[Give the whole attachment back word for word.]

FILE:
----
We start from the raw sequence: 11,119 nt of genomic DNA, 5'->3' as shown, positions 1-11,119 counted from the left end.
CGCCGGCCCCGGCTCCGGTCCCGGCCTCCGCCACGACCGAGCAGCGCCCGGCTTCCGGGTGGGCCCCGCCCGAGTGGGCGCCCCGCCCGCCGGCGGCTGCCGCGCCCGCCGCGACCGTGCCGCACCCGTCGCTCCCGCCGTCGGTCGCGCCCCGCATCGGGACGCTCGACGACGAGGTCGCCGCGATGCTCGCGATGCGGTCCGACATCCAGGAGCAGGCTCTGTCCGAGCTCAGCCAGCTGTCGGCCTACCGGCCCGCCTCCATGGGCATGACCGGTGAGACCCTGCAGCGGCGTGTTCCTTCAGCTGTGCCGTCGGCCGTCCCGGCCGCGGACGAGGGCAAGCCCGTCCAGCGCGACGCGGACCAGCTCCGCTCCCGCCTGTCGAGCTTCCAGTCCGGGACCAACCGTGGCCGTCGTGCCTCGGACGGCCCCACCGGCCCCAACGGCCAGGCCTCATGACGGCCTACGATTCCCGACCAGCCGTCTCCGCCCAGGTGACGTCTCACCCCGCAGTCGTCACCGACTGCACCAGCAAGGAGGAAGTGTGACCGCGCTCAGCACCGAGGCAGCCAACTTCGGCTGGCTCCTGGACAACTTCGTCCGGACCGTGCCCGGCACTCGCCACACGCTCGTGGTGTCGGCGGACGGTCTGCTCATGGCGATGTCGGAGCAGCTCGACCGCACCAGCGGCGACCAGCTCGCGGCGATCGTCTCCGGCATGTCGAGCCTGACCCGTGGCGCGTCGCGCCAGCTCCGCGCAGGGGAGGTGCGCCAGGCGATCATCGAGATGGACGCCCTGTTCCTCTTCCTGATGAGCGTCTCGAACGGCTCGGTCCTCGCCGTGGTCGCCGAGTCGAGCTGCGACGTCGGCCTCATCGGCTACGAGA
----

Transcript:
We start from the raw sequence: 11,119 nt of genomic DNA, 5'->3' as shown, positions 1-11,119 counted from the left end.
CGCCGGCCCCGGCTCCGGTCCCGGCCTCCGCCACGACCGAGCAGCGCCCGGCTTCCGGGTGGGCCCCGCCCGAGTGGGCGCCCCGCCCGCCGGCGGCTGCCGCGCCCGCCGCGACCGTGCCGCACCCGTCGCTCCCGCCGTCGGTCGCGCCCCGCATCGGGACGCTCGACGACGAGGTCGCCGCGATGCTCGCGATGCGGTCCGACATCCAGGAGCAGGCTCTGTCCGAGCTCAGCCAGCTGTCGGCCTACCGGCCCGCCTCCATGGGCATGACCGGTGAGACCCTGCAGCGGCGTGTTCCTTCAGCTGTGCCGTCGGCCGTCCCGGCCGCGGACGAGGGCAAGCCCGTCCAGCGCGACGCGGACCAGCTCCGCTCCCGCCTGTCGAGCTTCCAGTCCGGGACCAACCGTGGCCGTCGTGCCTCGGACGGCCCCACCGGCCCCAACGGCCAGGCCTCATGACGGCCTACGATTCCCGACCAGCCGTCTCCGCCCAGGTGACGTCTCACCCCGCAGTCGTCACCGACTGCACCAGCAAGGAGGAAGTGTGACCGCGCTCAGCACCGAGGCAGCCAACTTCGGCTGGCTCCTGGACAACTTCGTCCGGACCGTGCCCGGCACTCGCCACACGCTCGTGGTGTCGGCGGACGGTCTGCTCATGGCGATGTCGGAGCAGCTCGACCGCACCAGCGGCGACCAGCTCGCGGCGATCGTCTCCGGCATGTCGAGCCTGACCCGTGGCGCGTCGCGCCAGCTCCGCGCAGGGGAGGTGCGCCAGGCGATCATCGAGATGGACGCCCTGTTCCTCTTCCTGATGAGCGTCTCGAACGGCTCGGTCCTCGCCGTGGTCGCCGAGTCGAGCTGCGACGTCGGCCTCATCGGCTACGAGA